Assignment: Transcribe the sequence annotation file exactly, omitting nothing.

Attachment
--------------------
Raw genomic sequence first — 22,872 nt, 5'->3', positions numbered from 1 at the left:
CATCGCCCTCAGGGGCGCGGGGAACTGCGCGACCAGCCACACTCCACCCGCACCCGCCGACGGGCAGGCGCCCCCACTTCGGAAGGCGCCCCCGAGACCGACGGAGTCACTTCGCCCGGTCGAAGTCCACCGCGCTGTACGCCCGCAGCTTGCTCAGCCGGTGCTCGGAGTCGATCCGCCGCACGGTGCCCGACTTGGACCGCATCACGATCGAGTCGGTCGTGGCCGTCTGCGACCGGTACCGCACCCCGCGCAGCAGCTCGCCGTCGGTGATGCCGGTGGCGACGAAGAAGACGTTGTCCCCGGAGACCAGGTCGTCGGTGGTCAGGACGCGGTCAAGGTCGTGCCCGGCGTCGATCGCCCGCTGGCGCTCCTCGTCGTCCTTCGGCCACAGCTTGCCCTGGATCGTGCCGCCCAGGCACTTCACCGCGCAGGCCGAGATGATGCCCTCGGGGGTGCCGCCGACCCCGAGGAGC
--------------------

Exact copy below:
Raw genomic sequence first — 22,872 nt, 5'->3', positions numbered from 1 at the left:
CATCGCCCTCAGGGGCGCGGGGAACTGCGCGACCAGCCACACTCCACCCGCACCCGCCGACGGGCAGGCGCCCCCACTTCGGAAGGCGCCCCCGAGACCGACGGAGTCACTTCGCCCGGTCGAAGTCCACCGCGCTGTACGCCCGCAGCTTGCTCAGCCGGTGCTCGGAGTCGATCCGCCGCACGGTGCCCGACTTGGACCGCATCACGATCGAGTCGGTCGTGGCCGTCTGCGACCGGTACCGCACCCCGCGCAGCAGCTCGCCGTCGGTGATGCCGGTGGCGACGAAGAAGACGTTGTCCCCGGAGACCAGGTCGTCGGTGGTCAGGACGCGGTCAAGGTCGTGCCCGGCGTCGATCGCCCGCTGGCGCTCCTCGTCGTCCTTCGGCCACAGCTTGCCCTGGATCGTGCCGCCCAGGCACTTCACCGCGCAGGCCGAGATGATGCCCTCGGGGGTGCCGCCGACCCCGAGGAGC